Brooklyn-born Marine Corps Vet now makes his own museum-quality warships
Added 11-11-19 07:13:02am EST - “Raymond Daughtry, 87, who served in Marines during the Korean War, has for years been paying tribute to America's most famous warships ?" by making his own museum-quality models from scratch.” - Nydailynews.com
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Raymond Daughtry, 87, who served in the 19th Infantry Battalion, Second Division from 1950 to 1954 during the Korean War, has for years been paying tribute to America’s most famous warships — by making his own museum-quality models from scratch.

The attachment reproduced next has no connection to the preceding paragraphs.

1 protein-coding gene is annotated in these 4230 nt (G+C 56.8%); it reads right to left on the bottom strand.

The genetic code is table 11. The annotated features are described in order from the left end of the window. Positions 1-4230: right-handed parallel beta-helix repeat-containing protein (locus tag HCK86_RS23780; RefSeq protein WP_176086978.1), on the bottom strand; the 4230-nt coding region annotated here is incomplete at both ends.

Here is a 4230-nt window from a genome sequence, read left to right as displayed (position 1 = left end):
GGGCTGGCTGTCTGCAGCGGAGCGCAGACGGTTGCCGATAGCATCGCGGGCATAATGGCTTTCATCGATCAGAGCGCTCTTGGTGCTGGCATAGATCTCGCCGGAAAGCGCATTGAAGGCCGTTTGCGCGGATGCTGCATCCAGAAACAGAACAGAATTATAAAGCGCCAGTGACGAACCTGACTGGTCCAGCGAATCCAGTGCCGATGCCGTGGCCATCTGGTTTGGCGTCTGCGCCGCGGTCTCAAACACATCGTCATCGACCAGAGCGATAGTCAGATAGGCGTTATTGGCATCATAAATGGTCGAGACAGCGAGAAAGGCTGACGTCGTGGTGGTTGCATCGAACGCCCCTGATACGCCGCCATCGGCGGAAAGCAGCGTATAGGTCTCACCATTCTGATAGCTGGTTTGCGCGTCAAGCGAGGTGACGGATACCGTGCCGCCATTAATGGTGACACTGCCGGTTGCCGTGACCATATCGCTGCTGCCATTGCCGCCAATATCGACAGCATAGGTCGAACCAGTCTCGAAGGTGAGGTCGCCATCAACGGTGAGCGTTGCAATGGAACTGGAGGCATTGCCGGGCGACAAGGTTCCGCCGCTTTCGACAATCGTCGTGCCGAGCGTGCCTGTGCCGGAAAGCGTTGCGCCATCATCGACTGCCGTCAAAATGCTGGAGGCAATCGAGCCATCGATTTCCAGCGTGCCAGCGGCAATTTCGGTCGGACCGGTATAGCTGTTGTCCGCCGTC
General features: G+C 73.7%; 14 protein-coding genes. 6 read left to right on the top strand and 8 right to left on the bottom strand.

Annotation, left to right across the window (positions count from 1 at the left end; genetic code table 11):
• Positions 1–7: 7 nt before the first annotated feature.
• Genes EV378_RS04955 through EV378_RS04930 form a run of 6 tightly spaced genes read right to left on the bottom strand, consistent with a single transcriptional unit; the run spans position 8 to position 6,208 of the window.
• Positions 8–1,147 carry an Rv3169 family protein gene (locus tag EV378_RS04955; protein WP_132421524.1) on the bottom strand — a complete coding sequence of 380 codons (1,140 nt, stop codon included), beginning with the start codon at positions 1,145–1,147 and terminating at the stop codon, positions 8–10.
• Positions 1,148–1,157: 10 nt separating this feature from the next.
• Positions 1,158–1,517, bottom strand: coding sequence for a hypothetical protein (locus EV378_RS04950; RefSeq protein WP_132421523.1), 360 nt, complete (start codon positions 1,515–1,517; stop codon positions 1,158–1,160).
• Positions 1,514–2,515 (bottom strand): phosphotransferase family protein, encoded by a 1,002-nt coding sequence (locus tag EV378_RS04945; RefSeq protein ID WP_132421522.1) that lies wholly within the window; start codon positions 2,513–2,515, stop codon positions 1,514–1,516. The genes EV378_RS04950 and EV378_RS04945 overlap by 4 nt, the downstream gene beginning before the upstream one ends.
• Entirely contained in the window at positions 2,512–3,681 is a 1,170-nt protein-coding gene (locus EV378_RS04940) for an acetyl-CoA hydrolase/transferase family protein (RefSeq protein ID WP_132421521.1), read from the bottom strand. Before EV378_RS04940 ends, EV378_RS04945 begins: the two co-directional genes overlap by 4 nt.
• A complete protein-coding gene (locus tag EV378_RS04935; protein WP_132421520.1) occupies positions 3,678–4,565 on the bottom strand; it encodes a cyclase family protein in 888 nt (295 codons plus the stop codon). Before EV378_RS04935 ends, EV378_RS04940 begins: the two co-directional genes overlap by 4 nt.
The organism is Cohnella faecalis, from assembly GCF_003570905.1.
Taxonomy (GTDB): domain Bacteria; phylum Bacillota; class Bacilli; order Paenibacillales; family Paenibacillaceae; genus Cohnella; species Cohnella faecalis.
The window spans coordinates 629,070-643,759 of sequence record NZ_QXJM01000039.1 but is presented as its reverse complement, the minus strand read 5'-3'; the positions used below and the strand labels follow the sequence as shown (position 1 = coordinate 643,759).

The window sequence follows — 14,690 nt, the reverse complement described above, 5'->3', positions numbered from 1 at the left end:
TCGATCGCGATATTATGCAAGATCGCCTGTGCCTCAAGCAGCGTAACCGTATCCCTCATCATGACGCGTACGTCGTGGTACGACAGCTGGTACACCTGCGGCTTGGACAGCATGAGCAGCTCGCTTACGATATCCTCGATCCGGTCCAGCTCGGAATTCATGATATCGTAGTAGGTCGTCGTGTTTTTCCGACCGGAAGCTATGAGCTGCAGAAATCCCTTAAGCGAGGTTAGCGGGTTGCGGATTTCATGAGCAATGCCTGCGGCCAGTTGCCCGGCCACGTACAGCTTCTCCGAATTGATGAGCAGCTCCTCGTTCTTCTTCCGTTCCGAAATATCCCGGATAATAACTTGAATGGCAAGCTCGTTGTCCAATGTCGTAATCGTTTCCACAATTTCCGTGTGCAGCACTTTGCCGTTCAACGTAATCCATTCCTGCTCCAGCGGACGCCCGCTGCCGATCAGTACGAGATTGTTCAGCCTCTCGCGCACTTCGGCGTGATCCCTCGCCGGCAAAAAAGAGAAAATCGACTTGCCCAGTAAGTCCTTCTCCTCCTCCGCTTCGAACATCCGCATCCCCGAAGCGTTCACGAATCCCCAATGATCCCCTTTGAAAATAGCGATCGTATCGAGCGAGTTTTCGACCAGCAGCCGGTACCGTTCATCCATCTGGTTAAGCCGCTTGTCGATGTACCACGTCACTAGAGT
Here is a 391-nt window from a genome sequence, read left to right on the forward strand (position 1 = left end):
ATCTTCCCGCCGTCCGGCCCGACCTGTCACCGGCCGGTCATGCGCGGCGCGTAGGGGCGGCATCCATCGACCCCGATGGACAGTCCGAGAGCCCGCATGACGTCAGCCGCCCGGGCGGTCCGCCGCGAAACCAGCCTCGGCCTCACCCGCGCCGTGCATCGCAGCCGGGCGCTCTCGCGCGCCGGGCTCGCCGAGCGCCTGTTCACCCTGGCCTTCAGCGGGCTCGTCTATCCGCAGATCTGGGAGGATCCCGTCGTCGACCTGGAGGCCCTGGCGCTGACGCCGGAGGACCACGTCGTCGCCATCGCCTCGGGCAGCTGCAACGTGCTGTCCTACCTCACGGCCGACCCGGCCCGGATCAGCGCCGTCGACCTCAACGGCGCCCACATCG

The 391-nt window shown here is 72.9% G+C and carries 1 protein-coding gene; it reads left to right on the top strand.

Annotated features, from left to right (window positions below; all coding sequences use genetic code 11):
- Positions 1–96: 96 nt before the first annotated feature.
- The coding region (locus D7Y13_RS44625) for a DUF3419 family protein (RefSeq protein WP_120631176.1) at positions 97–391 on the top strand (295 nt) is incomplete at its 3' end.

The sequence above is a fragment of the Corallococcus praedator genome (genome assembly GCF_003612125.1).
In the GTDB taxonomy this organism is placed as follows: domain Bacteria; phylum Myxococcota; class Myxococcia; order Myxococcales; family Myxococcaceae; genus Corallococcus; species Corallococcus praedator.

In the art room of the JASA Brookdale Village Senior Center In Far Rockaway, Daughtry recently stood proudly next to his most recognizable work — a scale model of the USS Arizona, the Navy battleship sunk by the Japanese during the Dec. 7, 1941 sneak attack on Pearl Harbor in Hawaii. The Arizona lost 1,177 crewmen — nearly half of the 2,400 military and civilian casualties that day.
“All I had was a plan, I had no materials,” he said. “There was no book of instruction. It took a lot of patience, I couldn’t rush it.”
Daughtry’s love of building replicas ships began when he was growing up as the oldest of eight siblings in Bedford-Stuyvesant making "little model planes,” he said.
“I’ve always liked a challenge," he said. "I figured I’d join the Marine Corps because it would really show me what I was made of.”
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